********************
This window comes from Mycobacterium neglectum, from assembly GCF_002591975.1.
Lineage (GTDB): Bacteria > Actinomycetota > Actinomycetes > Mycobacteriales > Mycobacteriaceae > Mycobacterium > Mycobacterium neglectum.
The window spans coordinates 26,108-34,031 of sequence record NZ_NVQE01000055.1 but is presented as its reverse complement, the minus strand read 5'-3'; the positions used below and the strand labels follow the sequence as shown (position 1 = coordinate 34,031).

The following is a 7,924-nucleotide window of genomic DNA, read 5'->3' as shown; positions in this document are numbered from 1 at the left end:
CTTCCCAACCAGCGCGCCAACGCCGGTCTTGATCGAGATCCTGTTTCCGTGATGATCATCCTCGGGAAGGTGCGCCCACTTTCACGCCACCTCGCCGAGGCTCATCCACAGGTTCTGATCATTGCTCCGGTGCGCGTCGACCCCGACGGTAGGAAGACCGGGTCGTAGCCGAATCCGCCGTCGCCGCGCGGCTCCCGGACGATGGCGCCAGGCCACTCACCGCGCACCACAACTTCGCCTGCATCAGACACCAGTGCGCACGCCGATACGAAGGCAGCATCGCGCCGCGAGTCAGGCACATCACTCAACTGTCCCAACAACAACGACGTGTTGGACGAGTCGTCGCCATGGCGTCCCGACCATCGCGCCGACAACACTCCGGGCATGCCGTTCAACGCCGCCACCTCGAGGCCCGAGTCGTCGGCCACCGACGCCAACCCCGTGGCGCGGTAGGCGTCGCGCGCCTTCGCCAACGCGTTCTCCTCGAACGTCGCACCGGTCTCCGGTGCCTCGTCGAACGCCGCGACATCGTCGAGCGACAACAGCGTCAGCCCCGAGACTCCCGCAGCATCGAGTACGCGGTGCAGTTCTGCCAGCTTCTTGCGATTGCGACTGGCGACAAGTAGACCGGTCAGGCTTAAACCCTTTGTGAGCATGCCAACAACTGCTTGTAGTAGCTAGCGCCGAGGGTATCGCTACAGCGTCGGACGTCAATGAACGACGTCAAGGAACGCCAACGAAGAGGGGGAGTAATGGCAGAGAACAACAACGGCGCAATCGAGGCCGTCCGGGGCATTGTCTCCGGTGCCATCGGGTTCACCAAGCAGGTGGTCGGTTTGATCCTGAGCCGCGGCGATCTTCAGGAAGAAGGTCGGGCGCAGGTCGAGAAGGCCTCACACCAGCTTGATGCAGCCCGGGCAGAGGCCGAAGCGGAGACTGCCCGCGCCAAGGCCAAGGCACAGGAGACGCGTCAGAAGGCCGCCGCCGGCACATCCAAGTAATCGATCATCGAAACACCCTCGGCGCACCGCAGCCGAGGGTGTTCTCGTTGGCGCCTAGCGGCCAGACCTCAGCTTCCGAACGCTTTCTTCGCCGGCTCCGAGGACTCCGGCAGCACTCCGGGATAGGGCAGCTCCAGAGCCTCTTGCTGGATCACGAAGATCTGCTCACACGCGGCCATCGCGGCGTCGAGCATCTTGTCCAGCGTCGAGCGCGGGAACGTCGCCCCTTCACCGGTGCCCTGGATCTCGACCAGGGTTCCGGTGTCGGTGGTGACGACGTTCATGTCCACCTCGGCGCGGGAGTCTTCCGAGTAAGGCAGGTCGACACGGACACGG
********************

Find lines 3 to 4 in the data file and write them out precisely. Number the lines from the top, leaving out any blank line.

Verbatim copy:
The window spans coordinates 26,108-34,031 of sequence record NZ_NVQE01000055.1 but is presented as its reverse complement, the minus strand read 5'-3'; the positions used below and the strand labels follow the sequence as shown (position 1 = coordinate 34,031).

The following is a 7,924-nucleotide window of genomic DNA, read 5'->3' as shown; positions in this document are numbered from 1 at the left end: